Be Ready for the Unexpected
Are your workers ready if the power shuts down or fire breaks out? Whatever industry you’re in, your employees will benefit by being prepared for the unexpected. Doing so demonstrates a commitment to safety and encourages employees at all levels to follow suit.
As a safety manager, you should consider these actions:
- Conduct a fire risk assessment to determine hazards and establish exit routes;
- Develop an emergency action plan that keeps employees safe;
- Ensure all outside exits, emergency exits, egress paths and stairways are fully accessible and clearly marked with phosphorescent signs, labels and floor marking;
- Provide phosphorescent signage to warn employees about hazards posed by physical assets in the event of power outages and other dangerous situations.
Improve Organization with Floor Markings
Keep your shop floor organized with a color-coded floor marking system. Doing so separates workers from forklifts, heavy machinery and other hazards; clearly outlines storage and maintenance areas; keeps employees away from exposed edges; and more.
How does all this improve uptime and maintenance procedures?
- By setting aside an area specifically for maintenance, you’re keeping workers safe and improving organization.
- Workers can streamline maintenance procedures if floor markings set aside and clearly label certain areas for parts and tools.
- Aisles and walkways can create a level of separation between employees and hazardous assets that improve safety, cuts down on injuries and increases profitability.
Meet Key Pipe Marking Requirements
Even small facilities may have miles of pipes snaking through their plants, each carrying water, acids, oils and other liquids. In an emergency, properly labeled pipes can assist first responders and ensure clear communications that keep workers safe.
Which pipe marking requirements are right for your facility? Here’s a breakdown of the popular standards and when they come in handy
- ANSI/ASME A13.1: General pipe labeling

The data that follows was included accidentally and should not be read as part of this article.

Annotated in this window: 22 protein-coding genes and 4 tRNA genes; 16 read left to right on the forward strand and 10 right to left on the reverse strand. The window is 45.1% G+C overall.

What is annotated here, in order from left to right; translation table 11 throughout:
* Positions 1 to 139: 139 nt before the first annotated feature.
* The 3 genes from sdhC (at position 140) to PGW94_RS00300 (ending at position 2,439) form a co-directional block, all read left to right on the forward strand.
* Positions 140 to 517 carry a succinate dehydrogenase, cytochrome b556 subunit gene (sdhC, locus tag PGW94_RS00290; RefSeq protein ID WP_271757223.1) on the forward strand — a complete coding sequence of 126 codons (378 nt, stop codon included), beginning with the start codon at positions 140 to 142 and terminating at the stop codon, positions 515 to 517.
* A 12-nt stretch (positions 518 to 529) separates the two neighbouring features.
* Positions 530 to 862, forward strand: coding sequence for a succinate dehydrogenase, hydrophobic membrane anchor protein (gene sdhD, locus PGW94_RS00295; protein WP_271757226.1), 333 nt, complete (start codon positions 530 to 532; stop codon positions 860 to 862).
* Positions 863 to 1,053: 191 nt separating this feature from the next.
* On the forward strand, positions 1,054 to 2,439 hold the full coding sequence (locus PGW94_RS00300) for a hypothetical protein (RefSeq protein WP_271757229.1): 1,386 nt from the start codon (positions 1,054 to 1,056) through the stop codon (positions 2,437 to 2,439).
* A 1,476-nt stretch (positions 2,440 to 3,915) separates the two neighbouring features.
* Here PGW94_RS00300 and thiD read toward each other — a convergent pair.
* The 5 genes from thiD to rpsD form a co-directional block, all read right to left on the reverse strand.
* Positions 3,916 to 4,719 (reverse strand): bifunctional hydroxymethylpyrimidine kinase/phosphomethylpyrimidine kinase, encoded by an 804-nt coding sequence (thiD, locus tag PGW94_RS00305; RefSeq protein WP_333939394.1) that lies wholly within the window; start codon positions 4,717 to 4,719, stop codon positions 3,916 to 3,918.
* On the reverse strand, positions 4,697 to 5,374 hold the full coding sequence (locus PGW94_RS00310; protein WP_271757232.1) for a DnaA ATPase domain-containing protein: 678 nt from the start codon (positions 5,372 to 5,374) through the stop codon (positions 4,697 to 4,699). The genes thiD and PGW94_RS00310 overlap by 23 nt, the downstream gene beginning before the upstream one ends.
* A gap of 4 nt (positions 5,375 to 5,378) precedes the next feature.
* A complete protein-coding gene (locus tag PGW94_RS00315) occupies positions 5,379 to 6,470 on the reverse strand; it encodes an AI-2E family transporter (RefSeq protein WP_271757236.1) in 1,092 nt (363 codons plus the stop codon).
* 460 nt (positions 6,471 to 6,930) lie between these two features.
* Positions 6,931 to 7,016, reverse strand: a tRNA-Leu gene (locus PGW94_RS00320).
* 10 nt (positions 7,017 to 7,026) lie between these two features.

- IIAR Bulletin No. 114: Ammonia refrigeration piping identification
- ISO14726:2008: Ships and marine technology identification of piping systems
- NFPA99C and CGA C-9: Labeling of medical gas piping in healthcare facilities
- 10 States Standards: Water and wastewater treatment plants
Provide Proper PPE at All Times
Whether you’re climbing ladders to scope out an electrical box, working on wet or slippery surfaces, or working around materials, such as dust, sand, or grit, you must provide employees with all necessary personal protective equipment (PPE) and train them to properly use it.
Safety managers should ask these questions before issuing PPE:
- Which hazards are present and what kind of PPE will protect against those dangers?
- How can employees properly use PPE and what do they protect against?
- Where and how should an employer communicate PPE requirements in certain work areas or throughout a broader facility?
Schedule and Perform Routine Inspections
Establishing safe practices and putting safeguards into place are just the first steps in developing a culture of safety throughout your facility. Safety inspections and safety audits provide two systematic approaches for bolstering your facility-wide efforts.
- Safety inspections identify hazards and unsafe practices by ensuring safeguards are in place, looking for hazards (e.g., faulty equipment and machinery) and observing and identifying unsafe work practices.
- Safety audits take a bigger picture approach to safety by evaluating an organization’s established safety programs and practices. Audits usually measure a safety program’s efficacy, analyze whether those programs meet the company’s goals and see if other training efforts might be warranted.
Expand Visual Communications Throughout Your Facility
No matter the field, your facility can benefit from improved visual communications. Whether you want to warn workers of arc flash risks posed by electrical hazards or promote PPE use in a manufacturing environment, signs and labels can keep workers safe and on the job, boost productivity and improve morale.
the complete 10 Health and Safety Tips for Safety Managers info graphic: